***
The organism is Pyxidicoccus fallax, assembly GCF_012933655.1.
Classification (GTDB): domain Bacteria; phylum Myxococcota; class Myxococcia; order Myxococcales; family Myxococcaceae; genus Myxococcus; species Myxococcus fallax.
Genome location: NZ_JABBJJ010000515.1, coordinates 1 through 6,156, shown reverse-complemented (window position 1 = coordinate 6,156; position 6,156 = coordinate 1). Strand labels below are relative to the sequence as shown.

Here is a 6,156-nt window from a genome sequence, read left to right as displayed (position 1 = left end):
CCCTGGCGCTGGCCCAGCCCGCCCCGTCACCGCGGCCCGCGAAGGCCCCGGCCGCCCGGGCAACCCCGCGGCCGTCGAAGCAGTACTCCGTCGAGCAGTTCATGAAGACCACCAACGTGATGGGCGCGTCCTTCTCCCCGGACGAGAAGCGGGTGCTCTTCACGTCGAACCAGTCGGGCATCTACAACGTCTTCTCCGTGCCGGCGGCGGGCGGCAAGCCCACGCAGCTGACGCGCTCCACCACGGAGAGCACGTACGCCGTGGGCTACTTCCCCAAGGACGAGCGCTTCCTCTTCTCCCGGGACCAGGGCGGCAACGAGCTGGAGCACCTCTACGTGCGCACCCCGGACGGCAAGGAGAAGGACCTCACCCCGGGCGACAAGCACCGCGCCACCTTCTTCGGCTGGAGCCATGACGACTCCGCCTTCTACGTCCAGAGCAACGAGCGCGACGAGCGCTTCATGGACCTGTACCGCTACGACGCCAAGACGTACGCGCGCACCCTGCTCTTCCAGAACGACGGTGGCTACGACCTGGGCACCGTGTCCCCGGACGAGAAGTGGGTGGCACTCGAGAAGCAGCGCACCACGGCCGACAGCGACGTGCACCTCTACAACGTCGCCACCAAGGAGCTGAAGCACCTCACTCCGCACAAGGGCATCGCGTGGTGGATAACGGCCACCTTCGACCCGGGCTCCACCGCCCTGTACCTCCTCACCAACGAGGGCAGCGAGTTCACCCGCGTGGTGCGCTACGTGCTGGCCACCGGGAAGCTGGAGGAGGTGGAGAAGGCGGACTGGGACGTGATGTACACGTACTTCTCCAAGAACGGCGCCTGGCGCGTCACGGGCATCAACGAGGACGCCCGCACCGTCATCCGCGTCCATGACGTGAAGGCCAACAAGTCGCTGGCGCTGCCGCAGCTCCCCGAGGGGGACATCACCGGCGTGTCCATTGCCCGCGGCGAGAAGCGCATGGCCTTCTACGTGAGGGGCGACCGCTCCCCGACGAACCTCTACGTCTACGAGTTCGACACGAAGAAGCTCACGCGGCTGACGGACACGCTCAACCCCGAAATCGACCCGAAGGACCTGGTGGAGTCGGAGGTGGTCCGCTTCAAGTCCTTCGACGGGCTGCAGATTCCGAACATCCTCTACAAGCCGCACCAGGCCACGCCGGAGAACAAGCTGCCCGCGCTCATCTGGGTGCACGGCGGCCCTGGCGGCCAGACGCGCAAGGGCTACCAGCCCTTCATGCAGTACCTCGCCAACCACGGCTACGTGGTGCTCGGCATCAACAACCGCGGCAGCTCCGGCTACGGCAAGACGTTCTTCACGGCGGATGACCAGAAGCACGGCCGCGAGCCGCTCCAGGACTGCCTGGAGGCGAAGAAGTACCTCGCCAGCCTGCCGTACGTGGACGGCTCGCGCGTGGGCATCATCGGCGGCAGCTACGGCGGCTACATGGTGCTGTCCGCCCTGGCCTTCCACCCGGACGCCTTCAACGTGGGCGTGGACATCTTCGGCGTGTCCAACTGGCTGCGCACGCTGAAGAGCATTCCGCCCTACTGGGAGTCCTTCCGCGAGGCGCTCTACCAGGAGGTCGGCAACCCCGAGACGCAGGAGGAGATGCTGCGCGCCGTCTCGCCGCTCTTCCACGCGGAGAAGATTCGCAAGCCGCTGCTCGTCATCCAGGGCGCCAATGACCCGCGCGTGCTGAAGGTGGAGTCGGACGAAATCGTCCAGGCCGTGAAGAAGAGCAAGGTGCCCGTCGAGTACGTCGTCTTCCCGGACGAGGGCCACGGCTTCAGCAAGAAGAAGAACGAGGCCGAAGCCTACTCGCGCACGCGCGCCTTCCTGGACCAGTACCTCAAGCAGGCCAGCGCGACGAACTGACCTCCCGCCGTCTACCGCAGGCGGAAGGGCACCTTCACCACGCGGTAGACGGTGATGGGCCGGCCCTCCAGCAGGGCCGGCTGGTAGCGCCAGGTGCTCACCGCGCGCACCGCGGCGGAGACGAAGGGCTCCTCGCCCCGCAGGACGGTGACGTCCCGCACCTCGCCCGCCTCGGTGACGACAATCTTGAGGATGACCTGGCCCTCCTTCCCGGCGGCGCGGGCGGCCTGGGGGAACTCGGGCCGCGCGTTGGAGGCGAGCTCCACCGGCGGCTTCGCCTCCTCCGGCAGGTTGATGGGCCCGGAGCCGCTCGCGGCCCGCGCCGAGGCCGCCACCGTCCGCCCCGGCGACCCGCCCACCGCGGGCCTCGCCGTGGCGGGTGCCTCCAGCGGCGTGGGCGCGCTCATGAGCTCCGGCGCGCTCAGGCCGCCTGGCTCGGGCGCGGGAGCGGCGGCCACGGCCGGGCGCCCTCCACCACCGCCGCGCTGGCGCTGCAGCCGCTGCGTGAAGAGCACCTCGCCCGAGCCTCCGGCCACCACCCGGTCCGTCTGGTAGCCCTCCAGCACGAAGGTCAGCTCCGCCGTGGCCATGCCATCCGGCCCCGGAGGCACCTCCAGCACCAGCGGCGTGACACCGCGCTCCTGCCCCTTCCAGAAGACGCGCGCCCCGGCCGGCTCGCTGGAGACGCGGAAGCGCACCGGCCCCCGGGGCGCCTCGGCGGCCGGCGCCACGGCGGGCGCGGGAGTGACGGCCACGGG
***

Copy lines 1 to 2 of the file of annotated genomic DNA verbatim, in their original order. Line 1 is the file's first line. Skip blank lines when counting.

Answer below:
The organism is Pyxidicoccus fallax, assembly GCF_012933655.1.
Classification (GTDB): domain Bacteria; phylum Myxococcota; class Myxococcia; order Myxococcales; family Myxococcaceae; genus Myxococcus; species Myxococcus fallax.